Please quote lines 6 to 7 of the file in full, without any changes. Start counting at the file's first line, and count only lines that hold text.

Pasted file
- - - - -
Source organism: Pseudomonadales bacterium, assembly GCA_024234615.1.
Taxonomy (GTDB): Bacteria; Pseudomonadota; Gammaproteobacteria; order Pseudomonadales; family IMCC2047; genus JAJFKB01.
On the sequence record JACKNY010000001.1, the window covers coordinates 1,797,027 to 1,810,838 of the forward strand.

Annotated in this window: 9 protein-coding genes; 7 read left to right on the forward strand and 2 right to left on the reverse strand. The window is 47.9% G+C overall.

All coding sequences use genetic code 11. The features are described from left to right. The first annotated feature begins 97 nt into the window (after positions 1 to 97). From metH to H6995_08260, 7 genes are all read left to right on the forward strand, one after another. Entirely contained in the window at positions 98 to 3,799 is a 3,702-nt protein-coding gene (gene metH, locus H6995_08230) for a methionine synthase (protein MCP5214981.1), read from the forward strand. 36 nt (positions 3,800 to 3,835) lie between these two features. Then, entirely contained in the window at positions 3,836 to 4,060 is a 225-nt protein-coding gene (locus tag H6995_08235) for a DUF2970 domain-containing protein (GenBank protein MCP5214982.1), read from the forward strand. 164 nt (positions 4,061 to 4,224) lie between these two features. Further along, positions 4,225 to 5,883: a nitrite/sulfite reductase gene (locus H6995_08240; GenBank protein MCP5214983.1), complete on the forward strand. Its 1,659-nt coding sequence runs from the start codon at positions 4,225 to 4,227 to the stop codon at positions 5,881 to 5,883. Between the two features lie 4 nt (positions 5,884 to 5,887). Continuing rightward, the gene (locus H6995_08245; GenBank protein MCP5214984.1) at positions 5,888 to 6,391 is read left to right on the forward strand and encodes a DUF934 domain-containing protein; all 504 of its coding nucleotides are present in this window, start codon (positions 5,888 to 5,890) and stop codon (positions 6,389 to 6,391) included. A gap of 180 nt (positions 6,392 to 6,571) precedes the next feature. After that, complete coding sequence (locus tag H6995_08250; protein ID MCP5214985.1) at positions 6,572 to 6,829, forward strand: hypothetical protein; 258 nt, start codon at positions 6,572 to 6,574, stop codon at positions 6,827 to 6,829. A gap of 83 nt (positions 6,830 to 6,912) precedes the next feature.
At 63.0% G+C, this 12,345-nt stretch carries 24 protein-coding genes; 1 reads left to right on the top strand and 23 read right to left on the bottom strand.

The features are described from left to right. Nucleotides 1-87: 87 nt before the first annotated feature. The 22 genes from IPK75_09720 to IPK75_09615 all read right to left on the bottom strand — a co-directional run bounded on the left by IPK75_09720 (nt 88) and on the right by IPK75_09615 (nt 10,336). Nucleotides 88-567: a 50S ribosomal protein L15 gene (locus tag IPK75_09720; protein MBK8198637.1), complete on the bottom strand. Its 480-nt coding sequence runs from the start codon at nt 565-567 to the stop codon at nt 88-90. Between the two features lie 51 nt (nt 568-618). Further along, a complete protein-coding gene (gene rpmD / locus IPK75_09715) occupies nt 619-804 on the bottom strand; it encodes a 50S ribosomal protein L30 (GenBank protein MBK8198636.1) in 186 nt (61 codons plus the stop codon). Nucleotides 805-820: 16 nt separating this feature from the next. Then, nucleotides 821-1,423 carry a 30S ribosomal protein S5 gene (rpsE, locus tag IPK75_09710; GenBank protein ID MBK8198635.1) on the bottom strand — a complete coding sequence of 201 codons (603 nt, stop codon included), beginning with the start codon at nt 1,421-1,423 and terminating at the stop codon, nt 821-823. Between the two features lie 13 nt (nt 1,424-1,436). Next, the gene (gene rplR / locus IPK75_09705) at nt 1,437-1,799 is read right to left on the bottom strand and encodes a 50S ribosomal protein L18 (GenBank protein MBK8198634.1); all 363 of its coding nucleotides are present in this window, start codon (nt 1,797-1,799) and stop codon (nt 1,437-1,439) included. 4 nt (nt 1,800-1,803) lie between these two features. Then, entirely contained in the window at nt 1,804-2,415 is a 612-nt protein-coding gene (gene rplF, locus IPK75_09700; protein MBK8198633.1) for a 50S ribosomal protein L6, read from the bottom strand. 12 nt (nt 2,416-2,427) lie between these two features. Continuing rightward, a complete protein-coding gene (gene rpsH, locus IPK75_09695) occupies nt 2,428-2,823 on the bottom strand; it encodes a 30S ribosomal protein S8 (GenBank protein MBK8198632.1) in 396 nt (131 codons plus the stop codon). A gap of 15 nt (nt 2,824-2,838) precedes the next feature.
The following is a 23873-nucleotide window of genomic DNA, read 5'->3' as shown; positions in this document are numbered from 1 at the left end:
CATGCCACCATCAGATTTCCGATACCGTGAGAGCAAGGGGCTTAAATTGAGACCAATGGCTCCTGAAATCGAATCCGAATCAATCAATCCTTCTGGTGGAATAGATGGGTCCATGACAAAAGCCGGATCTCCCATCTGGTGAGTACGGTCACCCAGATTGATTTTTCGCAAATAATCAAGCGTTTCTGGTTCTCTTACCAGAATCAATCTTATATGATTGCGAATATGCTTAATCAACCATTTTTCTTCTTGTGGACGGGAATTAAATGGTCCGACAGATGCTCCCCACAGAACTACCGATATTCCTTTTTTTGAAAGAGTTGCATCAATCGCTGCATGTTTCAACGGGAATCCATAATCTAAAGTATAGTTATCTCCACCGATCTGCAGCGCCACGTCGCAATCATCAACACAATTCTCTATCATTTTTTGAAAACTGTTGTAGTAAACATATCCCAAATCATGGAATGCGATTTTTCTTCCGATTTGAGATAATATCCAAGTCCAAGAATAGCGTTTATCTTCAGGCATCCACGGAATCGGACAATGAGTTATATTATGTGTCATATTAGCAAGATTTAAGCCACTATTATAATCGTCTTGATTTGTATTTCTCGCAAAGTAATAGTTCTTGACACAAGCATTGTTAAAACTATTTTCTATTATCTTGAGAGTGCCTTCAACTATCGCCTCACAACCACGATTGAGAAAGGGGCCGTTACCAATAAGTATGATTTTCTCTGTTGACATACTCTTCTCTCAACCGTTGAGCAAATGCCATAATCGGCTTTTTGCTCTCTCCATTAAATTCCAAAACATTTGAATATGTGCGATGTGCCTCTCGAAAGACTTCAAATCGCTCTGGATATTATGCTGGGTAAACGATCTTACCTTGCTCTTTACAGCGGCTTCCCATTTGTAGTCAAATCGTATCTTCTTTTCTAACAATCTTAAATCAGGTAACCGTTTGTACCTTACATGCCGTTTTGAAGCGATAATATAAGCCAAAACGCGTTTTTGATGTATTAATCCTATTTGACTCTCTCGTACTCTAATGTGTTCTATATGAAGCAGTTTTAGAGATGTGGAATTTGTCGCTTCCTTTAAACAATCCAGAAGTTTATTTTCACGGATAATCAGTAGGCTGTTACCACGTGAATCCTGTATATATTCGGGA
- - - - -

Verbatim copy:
At 63.0% G+C, this 12,345-nt stretch carries 24 protein-coding genes; 1 reads left to right on the top strand and 23 read right to left on the bottom strand.

The features are described from left to right. Nucleotides 1-87: 87 nt before the first annotated feature. The 22 genes from IPK75_09720 to IPK75_09615 all read right to left on the bottom strand — a co-directional run bounded on the left by IPK75_09720 (nt 88) and on the right by IPK75_09615 (nt 10,336). Nucleotides 88-567: a 50S ribosomal protein L15 gene (locus tag IPK75_09720; protein MBK8198637.1), complete on the bottom strand. Its 480-nt coding sequence runs from the start codon at nt 565-567 to the stop codon at nt 88-90. Between the two features lie 51 nt (nt 568-618). Further along, a complete protein-coding gene (gene rpmD / locus IPK75_09715) occupies nt 619-804 on the bottom strand; it encodes a 50S ribosomal protein L30 (GenBank protein MBK8198636.1) in 186 nt (61 codons plus the stop codon). Nucleotides 805-820: 16 nt separating this feature from the next. Then, nucleotides 821-1,423 carry a 30S ribosomal protein S5 gene (rpsE, locus tag IPK75_09710; GenBank protein ID MBK8198635.1) on the bottom strand — a complete coding sequence of 201 codons (603 nt, stop codon included), beginning with the start codon at nt 1,421-1,423 and terminating at the stop codon, nt 821-823. Between the two features lie 13 nt (nt 1,424-1,436). Next, the gene (gene rplR / locus IPK75_09705) at nt 1,437-1,799 is read right to left on the bottom strand and encodes a 50S ribosomal protein L18 (GenBank protein MBK8198634.1); all 363 of its coding nucleotides are present in this window, start codon (nt 1,797-1,799) and stop codon (nt 1,437-1,439) included. 4 nt (nt 1,800-1,803) lie between these two features. Then, entirely contained in the window at nt 1,804-2,415 is a 612-nt protein-coding gene (gene rplF, locus IPK75_09700; protein MBK8198633.1) for a 50S ribosomal protein L6, read from the bottom strand. 12 nt (nt 2,416-2,427) lie between these two features. Continuing rightward, a complete protein-coding gene (gene rpsH, locus IPK75_09695) occupies nt 2,428-2,823 on the bottom strand; it encodes a 30S ribosomal protein S8 (GenBank protein MBK8198632.1) in 396 nt (131 codons plus the stop codon). A gap of 15 nt (nt 2,824-2,838) precedes the next feature.